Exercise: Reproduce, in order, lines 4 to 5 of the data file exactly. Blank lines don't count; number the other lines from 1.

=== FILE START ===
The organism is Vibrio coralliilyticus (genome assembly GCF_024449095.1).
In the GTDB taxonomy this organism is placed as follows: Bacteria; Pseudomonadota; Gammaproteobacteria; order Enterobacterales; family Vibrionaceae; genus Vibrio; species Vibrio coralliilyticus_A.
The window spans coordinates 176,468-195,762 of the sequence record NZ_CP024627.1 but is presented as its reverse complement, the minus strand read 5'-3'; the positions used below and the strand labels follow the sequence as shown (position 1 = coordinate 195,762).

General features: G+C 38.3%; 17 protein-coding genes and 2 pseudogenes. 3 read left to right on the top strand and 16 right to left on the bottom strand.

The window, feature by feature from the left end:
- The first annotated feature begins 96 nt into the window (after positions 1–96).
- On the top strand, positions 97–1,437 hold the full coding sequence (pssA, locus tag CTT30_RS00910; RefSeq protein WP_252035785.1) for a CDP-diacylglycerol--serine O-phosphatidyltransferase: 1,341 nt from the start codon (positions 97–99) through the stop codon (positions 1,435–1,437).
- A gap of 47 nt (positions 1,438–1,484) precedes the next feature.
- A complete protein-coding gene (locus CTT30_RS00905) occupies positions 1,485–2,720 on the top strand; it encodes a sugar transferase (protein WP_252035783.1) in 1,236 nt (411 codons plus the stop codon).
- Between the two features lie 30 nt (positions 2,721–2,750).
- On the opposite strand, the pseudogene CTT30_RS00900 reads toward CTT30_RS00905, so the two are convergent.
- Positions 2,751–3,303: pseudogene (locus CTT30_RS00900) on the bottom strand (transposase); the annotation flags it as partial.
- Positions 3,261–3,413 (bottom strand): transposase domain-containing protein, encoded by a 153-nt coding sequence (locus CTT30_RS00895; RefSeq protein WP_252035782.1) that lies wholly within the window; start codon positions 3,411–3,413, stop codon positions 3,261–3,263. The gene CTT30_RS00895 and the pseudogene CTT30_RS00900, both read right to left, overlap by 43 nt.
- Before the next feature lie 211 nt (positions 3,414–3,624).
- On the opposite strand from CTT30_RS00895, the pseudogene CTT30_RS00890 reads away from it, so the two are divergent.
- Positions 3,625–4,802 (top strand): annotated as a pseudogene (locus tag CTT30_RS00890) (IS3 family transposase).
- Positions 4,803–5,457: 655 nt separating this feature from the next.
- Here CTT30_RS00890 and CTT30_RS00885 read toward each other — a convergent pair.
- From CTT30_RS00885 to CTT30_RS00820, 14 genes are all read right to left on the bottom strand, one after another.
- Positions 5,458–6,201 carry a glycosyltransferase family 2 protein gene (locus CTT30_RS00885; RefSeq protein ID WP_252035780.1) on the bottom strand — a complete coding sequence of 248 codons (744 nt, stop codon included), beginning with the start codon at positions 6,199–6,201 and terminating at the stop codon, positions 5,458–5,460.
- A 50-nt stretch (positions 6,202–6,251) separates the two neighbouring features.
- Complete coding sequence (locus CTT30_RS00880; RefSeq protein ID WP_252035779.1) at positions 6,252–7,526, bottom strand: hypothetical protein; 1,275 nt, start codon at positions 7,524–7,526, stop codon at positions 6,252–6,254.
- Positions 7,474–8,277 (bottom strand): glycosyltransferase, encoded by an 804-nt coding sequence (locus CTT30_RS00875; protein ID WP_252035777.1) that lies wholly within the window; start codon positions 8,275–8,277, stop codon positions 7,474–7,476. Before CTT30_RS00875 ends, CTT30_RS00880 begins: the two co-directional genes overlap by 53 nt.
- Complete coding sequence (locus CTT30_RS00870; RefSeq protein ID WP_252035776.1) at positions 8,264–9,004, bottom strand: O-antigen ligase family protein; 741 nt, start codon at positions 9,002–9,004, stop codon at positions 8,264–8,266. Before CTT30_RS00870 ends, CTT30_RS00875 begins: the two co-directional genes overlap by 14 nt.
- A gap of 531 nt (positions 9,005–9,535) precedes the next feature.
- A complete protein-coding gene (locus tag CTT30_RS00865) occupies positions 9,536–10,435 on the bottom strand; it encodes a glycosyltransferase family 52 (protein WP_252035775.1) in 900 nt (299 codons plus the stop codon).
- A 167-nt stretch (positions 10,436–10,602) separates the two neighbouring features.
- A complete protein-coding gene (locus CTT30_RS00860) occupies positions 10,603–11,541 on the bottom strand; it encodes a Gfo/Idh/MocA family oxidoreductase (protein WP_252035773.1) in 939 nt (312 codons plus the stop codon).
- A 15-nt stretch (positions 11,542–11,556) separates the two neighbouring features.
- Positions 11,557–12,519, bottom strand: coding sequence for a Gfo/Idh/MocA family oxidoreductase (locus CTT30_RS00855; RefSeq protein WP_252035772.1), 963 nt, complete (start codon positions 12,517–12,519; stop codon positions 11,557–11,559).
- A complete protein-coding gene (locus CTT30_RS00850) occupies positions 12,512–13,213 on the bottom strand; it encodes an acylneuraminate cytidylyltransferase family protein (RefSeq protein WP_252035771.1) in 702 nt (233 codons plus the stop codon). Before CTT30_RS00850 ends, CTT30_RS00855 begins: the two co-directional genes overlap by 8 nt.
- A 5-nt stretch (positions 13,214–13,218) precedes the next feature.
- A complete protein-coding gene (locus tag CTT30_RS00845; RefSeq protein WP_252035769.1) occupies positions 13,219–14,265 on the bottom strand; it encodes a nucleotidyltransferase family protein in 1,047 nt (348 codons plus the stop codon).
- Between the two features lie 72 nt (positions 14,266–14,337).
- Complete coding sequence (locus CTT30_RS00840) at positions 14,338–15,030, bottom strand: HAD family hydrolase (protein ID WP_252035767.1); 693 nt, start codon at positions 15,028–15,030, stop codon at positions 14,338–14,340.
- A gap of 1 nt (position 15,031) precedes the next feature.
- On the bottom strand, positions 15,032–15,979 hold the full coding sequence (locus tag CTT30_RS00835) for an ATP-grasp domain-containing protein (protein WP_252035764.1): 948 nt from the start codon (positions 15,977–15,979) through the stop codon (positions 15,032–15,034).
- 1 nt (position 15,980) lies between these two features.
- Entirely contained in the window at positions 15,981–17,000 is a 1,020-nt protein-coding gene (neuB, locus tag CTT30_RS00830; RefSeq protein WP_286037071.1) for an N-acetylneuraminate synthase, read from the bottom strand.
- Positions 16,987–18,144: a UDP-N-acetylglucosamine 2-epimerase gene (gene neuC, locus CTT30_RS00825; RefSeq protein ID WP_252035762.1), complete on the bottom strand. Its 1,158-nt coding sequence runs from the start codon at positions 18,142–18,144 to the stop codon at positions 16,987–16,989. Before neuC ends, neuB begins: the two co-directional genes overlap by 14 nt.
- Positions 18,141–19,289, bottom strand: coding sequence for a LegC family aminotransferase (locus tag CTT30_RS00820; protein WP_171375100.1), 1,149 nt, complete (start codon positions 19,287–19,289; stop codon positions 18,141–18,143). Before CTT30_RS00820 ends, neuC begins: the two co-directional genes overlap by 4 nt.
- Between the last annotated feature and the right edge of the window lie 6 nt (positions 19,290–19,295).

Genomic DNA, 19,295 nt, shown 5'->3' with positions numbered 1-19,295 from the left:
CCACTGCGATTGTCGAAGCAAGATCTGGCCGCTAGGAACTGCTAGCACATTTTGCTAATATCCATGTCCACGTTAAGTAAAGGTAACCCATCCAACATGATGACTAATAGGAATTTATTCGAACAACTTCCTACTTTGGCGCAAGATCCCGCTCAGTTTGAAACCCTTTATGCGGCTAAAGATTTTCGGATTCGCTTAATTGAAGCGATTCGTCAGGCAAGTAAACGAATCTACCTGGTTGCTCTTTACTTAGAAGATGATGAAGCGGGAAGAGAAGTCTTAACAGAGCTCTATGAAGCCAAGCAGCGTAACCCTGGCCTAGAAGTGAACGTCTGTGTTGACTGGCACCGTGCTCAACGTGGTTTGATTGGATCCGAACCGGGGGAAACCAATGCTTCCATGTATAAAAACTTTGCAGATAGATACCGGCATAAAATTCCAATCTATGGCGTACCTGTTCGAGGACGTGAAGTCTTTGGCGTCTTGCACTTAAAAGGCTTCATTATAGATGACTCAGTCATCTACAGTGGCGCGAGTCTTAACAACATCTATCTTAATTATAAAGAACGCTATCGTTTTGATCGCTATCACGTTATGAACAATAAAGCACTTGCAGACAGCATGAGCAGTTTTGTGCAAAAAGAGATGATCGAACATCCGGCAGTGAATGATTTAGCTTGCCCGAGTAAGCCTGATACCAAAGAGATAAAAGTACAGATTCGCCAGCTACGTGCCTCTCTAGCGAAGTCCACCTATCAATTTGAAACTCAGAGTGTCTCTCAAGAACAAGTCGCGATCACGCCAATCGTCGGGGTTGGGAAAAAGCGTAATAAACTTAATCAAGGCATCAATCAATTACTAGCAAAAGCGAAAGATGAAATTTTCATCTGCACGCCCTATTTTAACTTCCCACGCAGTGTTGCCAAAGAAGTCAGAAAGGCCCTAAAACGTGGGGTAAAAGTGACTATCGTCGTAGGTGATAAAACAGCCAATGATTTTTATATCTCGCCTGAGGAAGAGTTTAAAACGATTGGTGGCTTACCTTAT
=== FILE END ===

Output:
General features: G+C 38.3%; 17 protein-coding genes and 2 pseudogenes. 3 read left to right on the top strand and 16 right to left on the bottom strand.

The window, feature by feature from the left end: